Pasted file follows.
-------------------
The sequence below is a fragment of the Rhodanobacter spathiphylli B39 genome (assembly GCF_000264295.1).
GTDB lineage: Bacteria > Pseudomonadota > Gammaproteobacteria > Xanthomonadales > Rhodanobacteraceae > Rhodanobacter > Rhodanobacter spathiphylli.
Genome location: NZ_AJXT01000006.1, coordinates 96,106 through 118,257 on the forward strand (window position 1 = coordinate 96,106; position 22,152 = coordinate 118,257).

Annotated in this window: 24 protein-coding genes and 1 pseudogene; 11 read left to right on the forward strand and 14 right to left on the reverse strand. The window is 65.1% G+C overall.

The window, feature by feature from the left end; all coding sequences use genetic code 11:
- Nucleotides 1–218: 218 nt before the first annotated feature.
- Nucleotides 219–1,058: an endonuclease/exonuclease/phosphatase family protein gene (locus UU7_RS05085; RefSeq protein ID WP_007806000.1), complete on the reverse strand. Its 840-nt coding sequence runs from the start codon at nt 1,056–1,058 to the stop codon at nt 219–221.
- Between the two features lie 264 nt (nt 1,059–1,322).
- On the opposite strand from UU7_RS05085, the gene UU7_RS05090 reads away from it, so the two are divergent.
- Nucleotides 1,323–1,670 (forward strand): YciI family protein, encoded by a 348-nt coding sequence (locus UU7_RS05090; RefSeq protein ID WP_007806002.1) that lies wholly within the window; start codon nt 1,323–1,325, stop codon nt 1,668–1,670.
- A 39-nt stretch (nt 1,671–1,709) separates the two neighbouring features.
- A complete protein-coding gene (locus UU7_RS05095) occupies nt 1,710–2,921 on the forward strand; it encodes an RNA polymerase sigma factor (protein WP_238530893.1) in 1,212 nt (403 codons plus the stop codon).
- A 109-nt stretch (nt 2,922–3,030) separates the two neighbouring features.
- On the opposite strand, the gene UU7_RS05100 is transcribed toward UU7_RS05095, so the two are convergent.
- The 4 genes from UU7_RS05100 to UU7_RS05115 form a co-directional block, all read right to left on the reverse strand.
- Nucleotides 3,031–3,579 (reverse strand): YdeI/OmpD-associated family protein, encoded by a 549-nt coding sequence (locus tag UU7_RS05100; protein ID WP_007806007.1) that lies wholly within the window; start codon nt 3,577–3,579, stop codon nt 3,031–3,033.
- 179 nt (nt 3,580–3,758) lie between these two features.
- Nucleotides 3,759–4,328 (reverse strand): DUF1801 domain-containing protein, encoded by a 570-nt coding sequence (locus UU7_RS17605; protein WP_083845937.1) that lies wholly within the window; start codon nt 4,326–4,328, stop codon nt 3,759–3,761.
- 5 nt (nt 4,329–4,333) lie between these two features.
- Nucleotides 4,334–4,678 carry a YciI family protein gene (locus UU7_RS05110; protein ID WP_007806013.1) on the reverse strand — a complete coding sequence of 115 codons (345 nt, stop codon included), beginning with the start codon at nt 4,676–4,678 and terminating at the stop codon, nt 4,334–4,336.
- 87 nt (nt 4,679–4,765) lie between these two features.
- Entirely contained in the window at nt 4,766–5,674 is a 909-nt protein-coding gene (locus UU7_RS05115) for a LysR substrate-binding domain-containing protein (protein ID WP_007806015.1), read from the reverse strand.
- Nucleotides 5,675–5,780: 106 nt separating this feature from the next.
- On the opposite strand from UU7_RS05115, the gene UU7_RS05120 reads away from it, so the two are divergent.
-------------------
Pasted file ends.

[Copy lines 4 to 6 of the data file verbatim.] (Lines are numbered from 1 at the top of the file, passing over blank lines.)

Annotated in this window: 24 protein-coding genes and 1 pseudogene; 11 read left to right on the forward strand and 14 right to left on the reverse strand. The window is 65.1% G+C overall.

The window, feature by feature from the left end; all coding sequences use genetic code 11:
- Nucleotides 1–218: 218 nt before the first annotated feature.